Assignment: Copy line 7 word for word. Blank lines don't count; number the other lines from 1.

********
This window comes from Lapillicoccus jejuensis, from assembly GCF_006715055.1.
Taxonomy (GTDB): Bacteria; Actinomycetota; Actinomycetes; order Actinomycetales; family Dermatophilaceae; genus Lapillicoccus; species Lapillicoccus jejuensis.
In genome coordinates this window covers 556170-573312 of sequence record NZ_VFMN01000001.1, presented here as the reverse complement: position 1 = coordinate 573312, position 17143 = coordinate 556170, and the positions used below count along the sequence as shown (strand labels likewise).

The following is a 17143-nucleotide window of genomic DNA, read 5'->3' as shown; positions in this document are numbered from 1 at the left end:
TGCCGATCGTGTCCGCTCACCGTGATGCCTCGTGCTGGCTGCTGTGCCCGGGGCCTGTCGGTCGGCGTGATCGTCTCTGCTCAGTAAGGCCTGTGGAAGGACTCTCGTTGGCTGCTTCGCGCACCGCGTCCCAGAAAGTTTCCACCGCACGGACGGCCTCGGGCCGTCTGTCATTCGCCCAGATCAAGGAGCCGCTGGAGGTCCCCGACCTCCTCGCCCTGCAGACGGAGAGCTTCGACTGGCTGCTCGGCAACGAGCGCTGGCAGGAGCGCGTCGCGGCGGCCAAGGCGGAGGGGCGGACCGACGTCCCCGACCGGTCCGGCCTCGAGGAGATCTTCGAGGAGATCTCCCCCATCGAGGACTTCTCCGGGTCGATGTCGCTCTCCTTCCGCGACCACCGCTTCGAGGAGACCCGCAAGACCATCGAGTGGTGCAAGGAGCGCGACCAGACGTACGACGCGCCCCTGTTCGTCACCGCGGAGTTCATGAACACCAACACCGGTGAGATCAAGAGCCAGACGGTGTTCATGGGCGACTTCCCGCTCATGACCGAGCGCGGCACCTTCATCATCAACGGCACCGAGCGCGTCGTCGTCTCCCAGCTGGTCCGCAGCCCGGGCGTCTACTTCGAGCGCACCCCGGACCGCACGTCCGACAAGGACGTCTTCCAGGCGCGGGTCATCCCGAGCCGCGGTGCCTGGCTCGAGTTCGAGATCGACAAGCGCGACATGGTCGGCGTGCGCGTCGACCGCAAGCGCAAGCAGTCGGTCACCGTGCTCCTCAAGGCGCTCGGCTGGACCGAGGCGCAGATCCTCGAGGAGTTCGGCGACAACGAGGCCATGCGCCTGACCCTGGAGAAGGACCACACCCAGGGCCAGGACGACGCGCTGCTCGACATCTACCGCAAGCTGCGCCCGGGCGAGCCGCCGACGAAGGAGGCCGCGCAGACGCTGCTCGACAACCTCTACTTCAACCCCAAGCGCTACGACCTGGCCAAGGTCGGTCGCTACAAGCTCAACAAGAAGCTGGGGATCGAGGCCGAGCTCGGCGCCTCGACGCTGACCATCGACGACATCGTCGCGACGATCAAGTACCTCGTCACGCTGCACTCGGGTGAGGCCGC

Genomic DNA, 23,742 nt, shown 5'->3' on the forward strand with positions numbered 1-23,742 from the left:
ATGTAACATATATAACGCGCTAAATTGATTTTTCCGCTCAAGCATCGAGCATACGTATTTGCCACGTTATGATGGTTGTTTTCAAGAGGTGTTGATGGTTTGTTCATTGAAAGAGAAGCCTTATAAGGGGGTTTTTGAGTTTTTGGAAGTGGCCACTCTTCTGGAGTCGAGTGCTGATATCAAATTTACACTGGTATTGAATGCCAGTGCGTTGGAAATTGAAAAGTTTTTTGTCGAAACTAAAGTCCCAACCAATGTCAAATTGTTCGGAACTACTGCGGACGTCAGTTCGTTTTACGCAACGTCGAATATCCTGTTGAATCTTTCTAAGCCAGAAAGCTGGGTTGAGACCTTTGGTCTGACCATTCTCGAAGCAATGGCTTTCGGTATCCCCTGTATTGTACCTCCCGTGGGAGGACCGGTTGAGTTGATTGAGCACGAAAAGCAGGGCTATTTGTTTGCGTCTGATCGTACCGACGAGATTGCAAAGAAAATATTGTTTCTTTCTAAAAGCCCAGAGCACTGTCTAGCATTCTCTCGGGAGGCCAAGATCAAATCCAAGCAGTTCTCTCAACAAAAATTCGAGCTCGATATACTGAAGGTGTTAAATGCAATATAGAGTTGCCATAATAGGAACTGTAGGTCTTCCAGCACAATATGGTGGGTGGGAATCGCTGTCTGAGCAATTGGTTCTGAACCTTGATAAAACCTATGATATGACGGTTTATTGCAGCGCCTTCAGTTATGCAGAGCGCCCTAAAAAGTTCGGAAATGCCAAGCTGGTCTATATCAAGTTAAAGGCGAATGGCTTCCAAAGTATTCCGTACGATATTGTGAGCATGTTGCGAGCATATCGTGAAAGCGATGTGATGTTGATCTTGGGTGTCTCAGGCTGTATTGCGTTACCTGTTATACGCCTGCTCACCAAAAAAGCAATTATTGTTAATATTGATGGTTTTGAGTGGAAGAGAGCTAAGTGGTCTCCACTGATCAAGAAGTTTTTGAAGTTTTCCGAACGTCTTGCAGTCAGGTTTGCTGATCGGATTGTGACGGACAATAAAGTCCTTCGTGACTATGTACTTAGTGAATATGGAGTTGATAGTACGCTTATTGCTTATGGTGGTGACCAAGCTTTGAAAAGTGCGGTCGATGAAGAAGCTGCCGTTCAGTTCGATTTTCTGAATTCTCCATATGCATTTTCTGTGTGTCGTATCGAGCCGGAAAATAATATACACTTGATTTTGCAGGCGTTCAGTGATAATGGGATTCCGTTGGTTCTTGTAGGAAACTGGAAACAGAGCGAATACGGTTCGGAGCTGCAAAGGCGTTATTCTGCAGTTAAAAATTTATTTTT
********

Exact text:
ATGTAACATATATAACGCGCTAAATTGATTTTTCCGCTCAAGCATCGAGCATACGTATTTGCCACGTTATGATGGTTGTTTTCAAGAGGTGTTGATGGTTTGTTCATTGAAAGAGAAGCCTTATAAGGGGGTTTTTGAGTTTTTGGAAGTGGCCACTCTTCTGGAGTCGAGTGCTGATATCAAATTTACACTGGTATTGAATGCCAGTGCGTTGGAAATTGAAAAGTTTTTTGTCGAAACTAAAGTCCCAACCAATGTCAAATTGTTCGGAACTACTGCGGACGTCAGTTCGTTTTACGCAACGTCGAATATCCTGTTGAATCTTTCTAAGCCAGAAAGCTGGGTTGAGACCTTTGGTCTGACCATTCTCGAAGCAATGGCTTTCGGTATCCCCTGTATTGTACCTCCCGTGGGAGGACCGGTTGAGTTGATTGAGCACGAAAAGCAGGGCTATTTGTTTGCGTCTGATCGTACCGACGAGATTGCAAAGAAAATATTGTTTCTTTCTAAAAGCCCAGAGCACTGTCTAGCATTCTCTCGGGAGGCCAAGATCAAATCCAAGCAGTTCTCTCAACAAAAATTCGAGCTCGATATACTGAAGGTGTTAAATGCAATATAGAGTTGCCATAATAGGAACTGTAGGTCTTCCAGCACAATATGGTGGGTGGGAATCGCTGTCTGAGCAATTGGTTCTGAACCTTGATAAAACCTATGATATGACGGTTTATTGCAGCGCCTTCAGTTATGCAGAGCGCCCTAAAAAGTTCGGAAATGCCAAGCTGGTCTATATCAAGTTAAAGGCGAATGGCTTCCAAAGTATTCCGTACGATATTGTGAGCATGTTGCGAGCATATCGTGAAAGCGATGTGATGTTGATCTTGGGTGTCTCAGGCTGTATTGCGTTACCTGTTATACGCCTGCTCACCAAAAAAGCAATTATTGTTAATATTGATGGTTTTGAGTGGAAGAGAGCTAAGTGGTCTCCACTGATCAAGAAGTTTTTGAAGTTTTCCGAACGTCTTGCAGTCAGGTTTGCTGATCGGATTGTGACGGACAATAAAGTCCTTCGTGACTATGTACTTAGTGAATATGGAGTTGATAGTACGCTTATTGCTTATGGTGGTGACCAAGCTTTGAAAAGTGCGGTCGATGAAGAAGCTGCCGTTCAGTTCGATTTTCTGAATTCTCCATATGCATTTTCTGTGTGTCGTATCGAGCCGGAAAATAATATACACTTGATTTTGCAGGCGTTCAGTGATAATGGGATTCCGTTGGTTCTTGTAGGAAACTGGAAACAGAGCGAATACGGTTCGGAGCTGCAAAGGCGTTATTCTGCAGTTAAAAATTTATTTTT